This problem is based on the data file and context of an exercise question in Chapter 3.
The data file airfares.txt on the book website gives the one-way airfare (in US dollars) and
distance (in miles) from city A to 17 other cities in the US. Interest centers on modeling airfare
as a function of distance:
Fare = β Distance e 0 + β1 +
(a). Fit a simple linear regression model and interpret the estimated intercept in the context of
(b). Draw two residual plots. The first one has residual as the vertical axis and the predictor
variable (Distance) as the horizontal axis. The second one has residual as the vertical axis and
fitted value ( Fare ) as the horizontal axis. Compare and contrast these two residual plots. What
is similar? What is different?
(c). Which observation has the largest leverage? Is this a leverage point according to the rule on
P56 of the textbook? Hint: Use R function hatvalues(YourModel) to obtain the leverages.
(d). Which observation has the largest standardized residual? Is this an outlier according to the
rule on P60 of the textbook? Hint: Use R function rstandard(YourModel) to obtain the
(e). Which observation has the largest Cook’s Distance? Using the rough cutoff suggested by
Fox (See P68 of textbook), is the largest value of the Cook’s Distance noteworthy?
Hint: Use R function cooks.distance(YourModel) to obtain the Cook’s Distance.
This problem focuses on calculating the quantities (leverages, standardized residual, Cook’s
Distance) by hand. You may use R as a calculator.
Consider a simple linear regression model with one continuous predictor variable. We have
sample size n = 100, RSS = 24.5, SXX = 400, Xˉ = 20 . The following table includes the statistics
for two of the observations.
xi yi yˆ
Observation 11 30.5 5 5.3
Observation 69 26.5 4.5 4.3
(a). Which observation has a larger leverage ( h )? Don’t do any calculation yet!
(b). Calculate the leverages ( hii
) for the two observations. Are the results in (b) consistent with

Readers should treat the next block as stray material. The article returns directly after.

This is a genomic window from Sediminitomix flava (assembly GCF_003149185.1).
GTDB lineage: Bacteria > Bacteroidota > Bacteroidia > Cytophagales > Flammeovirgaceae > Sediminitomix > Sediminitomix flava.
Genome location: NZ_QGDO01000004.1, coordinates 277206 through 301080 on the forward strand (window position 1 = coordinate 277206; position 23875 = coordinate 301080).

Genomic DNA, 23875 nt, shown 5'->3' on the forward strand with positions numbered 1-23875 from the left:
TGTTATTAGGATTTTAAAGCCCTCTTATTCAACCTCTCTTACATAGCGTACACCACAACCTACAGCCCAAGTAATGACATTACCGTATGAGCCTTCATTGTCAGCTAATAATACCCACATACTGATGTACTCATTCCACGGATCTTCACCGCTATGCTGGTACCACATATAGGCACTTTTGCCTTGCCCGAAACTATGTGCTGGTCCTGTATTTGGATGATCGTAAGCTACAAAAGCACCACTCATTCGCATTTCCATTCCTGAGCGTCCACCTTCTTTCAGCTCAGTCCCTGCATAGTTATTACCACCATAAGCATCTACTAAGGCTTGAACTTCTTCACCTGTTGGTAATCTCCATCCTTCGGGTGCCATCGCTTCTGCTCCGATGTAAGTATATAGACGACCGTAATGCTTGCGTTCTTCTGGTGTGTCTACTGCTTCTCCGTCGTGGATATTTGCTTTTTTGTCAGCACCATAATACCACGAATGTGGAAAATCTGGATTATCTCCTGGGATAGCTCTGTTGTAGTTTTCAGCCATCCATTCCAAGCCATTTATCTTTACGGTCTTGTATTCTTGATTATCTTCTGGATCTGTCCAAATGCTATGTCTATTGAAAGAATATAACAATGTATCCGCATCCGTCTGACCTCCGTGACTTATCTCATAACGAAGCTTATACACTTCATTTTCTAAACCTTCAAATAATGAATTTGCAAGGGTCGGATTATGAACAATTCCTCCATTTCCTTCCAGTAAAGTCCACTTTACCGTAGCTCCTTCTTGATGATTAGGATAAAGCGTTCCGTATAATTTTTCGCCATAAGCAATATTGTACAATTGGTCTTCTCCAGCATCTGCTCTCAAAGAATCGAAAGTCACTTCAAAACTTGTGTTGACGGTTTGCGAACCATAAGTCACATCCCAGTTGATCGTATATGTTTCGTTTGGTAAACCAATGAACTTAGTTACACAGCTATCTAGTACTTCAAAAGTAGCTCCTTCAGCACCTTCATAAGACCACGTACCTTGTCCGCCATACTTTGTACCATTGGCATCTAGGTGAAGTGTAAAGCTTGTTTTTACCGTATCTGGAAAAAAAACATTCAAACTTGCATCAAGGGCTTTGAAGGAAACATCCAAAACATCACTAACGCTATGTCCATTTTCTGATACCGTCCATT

your answer in (a)?
(c). Calculate the residuals ( eˆ ) for the two observations.
(d). Calculate the standardized residuals (r ) for the two observations.
(e). Calculate the Cook’s Distance ( D ) for the two observations.
Download the dataset brainsPartial.csv from Moodle. The data gives the average body weight in
kilograms (X) and the average brain weight in grams (Y) for 59 species of mammals. We want to
build a model to predict a mammal’s brain weight based on the body weight.
(a). Draw a scatter plot to visualize the relationship between the average body weight and
average brain weight of the 59 mammals in the dataset. Is the linearity assumption violated?
(b). Fit a regression model and print out the summary output of the refitted model. Can you
remove the slope from the model?
(c). Use the normal QQ plot to determine if the normality assumption has been violated.
(d). Use the standardized residual plot to determine if the constant variance assumption has
been violated. Hint: The vertical axis is the standardized residuals. The horizontal axis is the
(e). Refit the model using the transformed response variable ( log(Y) ) and predictor variable (
log(X) ). “Log” represents natural logarithm. Comment on whether the model based on the
transformed data violates the assumptions for linear regression.